Everything You Need to Know About Tire Weight Ratings and More
When it comes to your vehicle, it’s important you take care of it in the best way possible—by understanding what it needs and how you can service it. A car or truck can be the best tool you’ll ever have, but if you don’t understand how to take care of it, you may find its usefulness decline as it starts to have problems. Every part of the machine is important, but the tires are more essential than one might think. You may have visited a tire shop on occasion to have new tires put on, but do you know all the information attached to your set of tires?
At McCluskey Chevy, we know the importance of having good tires on your vehicle. We also know how important it is to have the correct tires on your vehicle. You may have noticed that tires come with all sorts of information attached to them on their sidewall, but not everyone realizes what it all may mean. Here, we’re going to talk about what some of the numbers on your tires mean and how that could affect how you use your vehicle.
There are plenty of numbers etched into the sidewall of every tire out there, and these can give you specific information about the tire you’re looking at. For example, you might see something along the lines of LT225/75R16 on the side and feel like you’re reading a foreign language. Each letter and number is a key piece of information that reveals something else about the tire.
In the preceding example, the “LT” stands for Light Truck and the “225” is the tire width. The “75” is the aspect ratio, and the “R” stands for radial construction. The “16” is the diameter of the beads. That means this type of tire can fit onto a rim that’s 16 inches in diameter.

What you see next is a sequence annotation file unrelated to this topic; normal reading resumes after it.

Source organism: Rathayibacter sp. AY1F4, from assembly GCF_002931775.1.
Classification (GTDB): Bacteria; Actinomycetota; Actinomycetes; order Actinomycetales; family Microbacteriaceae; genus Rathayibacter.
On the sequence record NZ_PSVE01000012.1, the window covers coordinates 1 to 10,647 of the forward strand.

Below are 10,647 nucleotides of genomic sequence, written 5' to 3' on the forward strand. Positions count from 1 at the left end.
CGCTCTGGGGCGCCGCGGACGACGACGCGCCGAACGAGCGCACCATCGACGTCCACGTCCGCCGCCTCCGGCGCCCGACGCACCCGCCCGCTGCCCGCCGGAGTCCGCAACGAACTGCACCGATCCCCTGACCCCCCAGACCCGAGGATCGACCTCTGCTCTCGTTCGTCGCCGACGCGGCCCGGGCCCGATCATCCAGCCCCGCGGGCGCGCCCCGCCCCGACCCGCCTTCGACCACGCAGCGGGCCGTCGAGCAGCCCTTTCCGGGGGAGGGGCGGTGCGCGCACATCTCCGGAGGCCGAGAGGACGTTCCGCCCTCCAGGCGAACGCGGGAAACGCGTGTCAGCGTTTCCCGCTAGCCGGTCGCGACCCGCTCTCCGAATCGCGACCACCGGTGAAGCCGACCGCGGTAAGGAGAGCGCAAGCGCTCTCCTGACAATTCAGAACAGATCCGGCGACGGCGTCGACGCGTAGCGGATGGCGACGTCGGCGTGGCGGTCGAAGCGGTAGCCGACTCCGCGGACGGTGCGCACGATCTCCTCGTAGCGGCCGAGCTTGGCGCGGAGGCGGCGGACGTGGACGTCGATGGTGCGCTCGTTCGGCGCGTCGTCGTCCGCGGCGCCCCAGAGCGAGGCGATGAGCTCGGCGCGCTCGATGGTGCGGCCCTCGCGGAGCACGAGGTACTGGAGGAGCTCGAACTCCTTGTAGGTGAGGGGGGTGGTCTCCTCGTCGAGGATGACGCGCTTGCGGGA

After those numbers, you will normally find another set of numbers plus a letter. It will look something like “97V” or “89H.” This is your load index and speed rating. The load index will be a number that has a large range, while the speed rating will be a letter that ranges from L – Z. The MPH rating of the tire will generally be higher as the speed rating letter goes farther in the alphabet.
As you can see, there are many different factors involved in the buildup of each tire. It’s easy to go to the tire shop and have them do what needs to be done, but if you understand how tires work, you can also better understand what your vehicle needs.
The load index is one of the most important pieces of information you can find on a tire. This little number etched onto the tire sidewall is going to tell you exactly what kind of weight can be associated with the tire. If you haven’t noticed, your tires are holding the entire vehicle up. Add in some passengers and cargo, and that’s a lot of weight for your tires to handle. On top of that, the tires are always in direct contact with some kind of surface, whether it be pavement, dirt, or gravel. So, they’re carrying thousands of pounds of weight and constantly rubbing against different surfaces at high speeds. Needless to say, they need to be built for what they’re supposed to handle.
Most of the time, the tires that come with your vehicle will, of course, be more than capable of carrying a lot of weight capacity. If you buy a new vehicle, there are almost always high-quality tires attached to it. But what if you need to change out your tires later on or switch to some other ones for one reason or another?